ES6 Tutorial – Creating Complex Applications With ES6


ES6 is the next-generation JavaScript language. In this ES6 tutorial, you’ll learn about classes, Iterables, and Object literals. You’ll also learn about ES6’s Reflection API. By the end of this article, you’ll be able to create your complex applications.

ES6 is the next-generation JavaScript language

In addition to its increased performance, ES6 is fully backward compatible, making it possible for developers to write code in one version of the language and run it in another. While this backward compatibility is a great benefit, there are some interesting tradeoffs as well.

ES6 is the latest stable implementation of ECMAScript, the language that is based on JavaScript. It features an official module system, block-scoped variables, arrow functions, and several new syntaxes and keywords. Most browsers support ES6, including Chrome and Firefox. ES7 and ES8 are also stable specifications.

However, a common problem with ES6 is coding confusion. It can cause unmaintainable code, so developers need to be aware of the problems it can cause. However, ES6 is backward compatible with JavaScript. It also has const and lets to solve common scoping problems. These features allow developers to easily catch scope errors.

It introduces classes

Classes are an essential part of object-oriented programming (OOP), a way of structuring programs that focus on the interaction between objects. With ES6, you can create classes using the class keyword, and then use them to create the objects you need. Classes have several important roles, including encapsulating data and facilitating communication between objects.

A class must have a constructor, or function, to allow you to pass values to it. It can also contain static functions, using the static keyword. Inheritance used to be complicated, but ES6 has simplified this process with the extended keyword. This allows you to create new entities from an existing class, and the new ones are called subclasses.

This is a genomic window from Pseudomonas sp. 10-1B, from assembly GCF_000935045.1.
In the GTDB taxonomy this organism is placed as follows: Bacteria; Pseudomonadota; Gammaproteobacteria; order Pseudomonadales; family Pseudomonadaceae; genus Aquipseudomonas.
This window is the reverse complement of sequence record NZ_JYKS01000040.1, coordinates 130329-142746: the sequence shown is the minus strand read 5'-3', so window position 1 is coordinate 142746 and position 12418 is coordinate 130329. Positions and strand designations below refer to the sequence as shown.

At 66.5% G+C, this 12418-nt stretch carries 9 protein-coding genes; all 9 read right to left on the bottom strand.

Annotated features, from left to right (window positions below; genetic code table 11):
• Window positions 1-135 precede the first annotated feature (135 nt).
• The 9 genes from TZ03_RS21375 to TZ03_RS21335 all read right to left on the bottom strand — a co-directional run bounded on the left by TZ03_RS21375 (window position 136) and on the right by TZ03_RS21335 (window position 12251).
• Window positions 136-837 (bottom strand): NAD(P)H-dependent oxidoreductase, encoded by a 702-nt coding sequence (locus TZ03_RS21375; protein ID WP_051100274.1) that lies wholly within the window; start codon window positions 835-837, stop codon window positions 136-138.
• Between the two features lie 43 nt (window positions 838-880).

A class contains a description and is composed of a declaration and a definition. A class may have a few instances, but each instance is unique. Classes are the blueprint for objects, and classes can create many different objects. In ES6, classes also contain Constructors and Functions, which allocate memory for class objects and take responsibility for actions.


In ES6, an iterable is a collection of items. Its method next() returns the next item in the iterable. If there is more than one value, it evaluates to true. You can use the iterator’s private properties to encapsulate the state.

Iterators are powerful properties to have in an object. For example, you can use iterators in for-loops to avoid writing long path names. You can also consume an iterable without a built-in loop by calling next() on the iterable.

When using iterables in ES6, it is important to be aware of how they work. An iterable object has two types: an iterator and a generator. An iterator can contain multiple values, and a generator allows you to specify which of them should be returned to the next.

Rest parameters

Rest parameters are an important part of a function, but many people don’t understand how to use them correctly. In a nutshell, a rest parameter represents an indefinite array of arguments. In a JavaScript program, you can pass in an array of numbers as the second argument to a function.

The rest parameter is useful in situations where you are unsure of how many parameters you need to pass into a function. By using this method, you can easily gather all the parameters and pass them into a single function. This will cut down on boilerplate code that would be needed to convert each parameter to an array.